"CNN’s Paul Begala said if Obama tried to cure cancer, the GOP would attack him. I don’t know, Paul. Anyone smart enough to cure cancer would never be stupid enough to create ObamaCare."
Halfway through the Wednesday edition of her eponymous program this evening, CNN's Erin Burnett turned to her colleague Joe Johns for breaking news regarding a fresh development in the IRS scandal: email evidence suggesting Lois Lerner may have pushed for an audit of Iowa Republican Senator Chuck Grassley.
Immediately afterwards, in a panel discussion, CNN legal analyst Sunny Hostin endorsed calls coming from Republicans for a special prosecutor to look into the IRS scandal.
Today a unanimous Supreme Court, in an opinion written by Chief Justice John Roberts, ruled that police may not search the contents of an arrested individual's cell phone without first obtaining a warrant. While all three broadcast networks reported on the Riley v. California decision in their June 25 evening newscasts, only CBS's Janet Crawford directly referred to the "Obama administration" as having "argued cell phone searches were like a search of a suspect's wallet, briefcase, or coat, which don't require a warrant."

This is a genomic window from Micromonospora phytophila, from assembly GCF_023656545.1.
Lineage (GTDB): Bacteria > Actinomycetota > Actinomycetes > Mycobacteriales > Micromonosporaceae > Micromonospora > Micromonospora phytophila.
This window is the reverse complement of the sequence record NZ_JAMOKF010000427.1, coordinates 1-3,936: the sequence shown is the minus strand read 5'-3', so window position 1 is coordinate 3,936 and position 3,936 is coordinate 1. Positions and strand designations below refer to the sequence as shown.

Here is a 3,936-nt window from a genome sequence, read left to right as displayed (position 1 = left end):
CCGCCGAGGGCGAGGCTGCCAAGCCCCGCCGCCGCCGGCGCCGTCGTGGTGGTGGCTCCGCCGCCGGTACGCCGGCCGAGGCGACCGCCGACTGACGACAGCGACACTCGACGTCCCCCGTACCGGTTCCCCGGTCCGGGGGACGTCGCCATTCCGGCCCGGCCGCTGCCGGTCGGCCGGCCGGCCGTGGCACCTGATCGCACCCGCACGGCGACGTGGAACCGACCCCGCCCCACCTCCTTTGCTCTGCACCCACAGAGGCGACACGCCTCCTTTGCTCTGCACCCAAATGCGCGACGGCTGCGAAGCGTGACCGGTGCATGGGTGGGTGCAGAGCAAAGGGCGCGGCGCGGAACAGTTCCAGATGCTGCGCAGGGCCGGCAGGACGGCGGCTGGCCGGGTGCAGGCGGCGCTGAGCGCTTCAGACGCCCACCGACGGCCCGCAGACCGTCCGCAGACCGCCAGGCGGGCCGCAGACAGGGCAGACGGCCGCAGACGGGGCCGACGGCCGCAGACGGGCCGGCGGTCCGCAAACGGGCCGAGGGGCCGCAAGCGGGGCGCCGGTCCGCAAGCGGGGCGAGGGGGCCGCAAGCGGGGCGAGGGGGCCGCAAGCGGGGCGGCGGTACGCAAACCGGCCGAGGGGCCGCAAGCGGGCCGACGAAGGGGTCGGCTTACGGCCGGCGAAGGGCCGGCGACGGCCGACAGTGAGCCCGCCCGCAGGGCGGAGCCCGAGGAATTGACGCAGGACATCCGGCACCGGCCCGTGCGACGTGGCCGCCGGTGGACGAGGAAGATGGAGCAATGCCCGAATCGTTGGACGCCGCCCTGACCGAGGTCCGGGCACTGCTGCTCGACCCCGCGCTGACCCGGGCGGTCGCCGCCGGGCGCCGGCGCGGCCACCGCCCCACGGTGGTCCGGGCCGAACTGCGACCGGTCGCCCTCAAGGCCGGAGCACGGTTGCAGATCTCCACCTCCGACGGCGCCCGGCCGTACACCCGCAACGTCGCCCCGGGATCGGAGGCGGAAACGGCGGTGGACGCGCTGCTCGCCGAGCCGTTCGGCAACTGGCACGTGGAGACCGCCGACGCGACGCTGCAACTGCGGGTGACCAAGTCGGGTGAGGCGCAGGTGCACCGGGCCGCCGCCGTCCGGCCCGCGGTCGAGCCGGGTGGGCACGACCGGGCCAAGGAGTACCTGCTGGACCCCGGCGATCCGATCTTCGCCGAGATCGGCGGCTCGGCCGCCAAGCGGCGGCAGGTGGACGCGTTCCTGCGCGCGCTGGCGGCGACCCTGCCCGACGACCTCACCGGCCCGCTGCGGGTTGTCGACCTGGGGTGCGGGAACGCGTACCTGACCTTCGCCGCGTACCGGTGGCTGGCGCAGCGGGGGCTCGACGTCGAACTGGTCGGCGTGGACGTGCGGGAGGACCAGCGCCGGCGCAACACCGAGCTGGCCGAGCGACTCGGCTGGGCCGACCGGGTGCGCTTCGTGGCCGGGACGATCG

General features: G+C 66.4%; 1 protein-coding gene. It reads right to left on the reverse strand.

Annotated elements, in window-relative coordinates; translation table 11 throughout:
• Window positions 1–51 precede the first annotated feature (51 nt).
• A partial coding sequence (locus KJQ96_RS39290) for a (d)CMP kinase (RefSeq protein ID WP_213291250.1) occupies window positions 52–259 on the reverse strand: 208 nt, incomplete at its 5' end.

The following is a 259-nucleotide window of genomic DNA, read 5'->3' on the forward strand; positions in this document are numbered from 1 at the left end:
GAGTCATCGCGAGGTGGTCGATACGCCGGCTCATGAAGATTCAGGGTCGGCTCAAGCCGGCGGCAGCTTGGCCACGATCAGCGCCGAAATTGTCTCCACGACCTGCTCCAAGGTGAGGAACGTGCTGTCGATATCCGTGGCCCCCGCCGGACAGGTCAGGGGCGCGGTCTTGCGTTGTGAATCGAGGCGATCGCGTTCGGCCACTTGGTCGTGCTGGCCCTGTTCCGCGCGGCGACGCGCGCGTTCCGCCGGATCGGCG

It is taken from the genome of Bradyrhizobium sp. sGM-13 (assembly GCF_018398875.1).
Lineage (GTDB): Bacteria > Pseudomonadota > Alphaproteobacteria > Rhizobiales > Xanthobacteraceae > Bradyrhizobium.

ABC's Terry Moran skirted around a reference to the Obama administration, saying simply that "the government" made the argument that searching a cell phone was akin to searching a wallet. NBC's Pete Williams likewise failed to describe the Obama administration's involvement in the case, to which it was not a party, but in which it took great interest.
"The email scandal, and it is a scandal, it is a crime, broke 11 days ago, and it took six days, it took Paul Ryan erupting at the IRS commissioner six days later for the media to cover this [on] the evening news," Media Research Center founder and president Brent Bozell reminded Fox News Channel (FNC) substitute host Stuart Varney on the June 24 edition of Your World w/Neil Cavuto.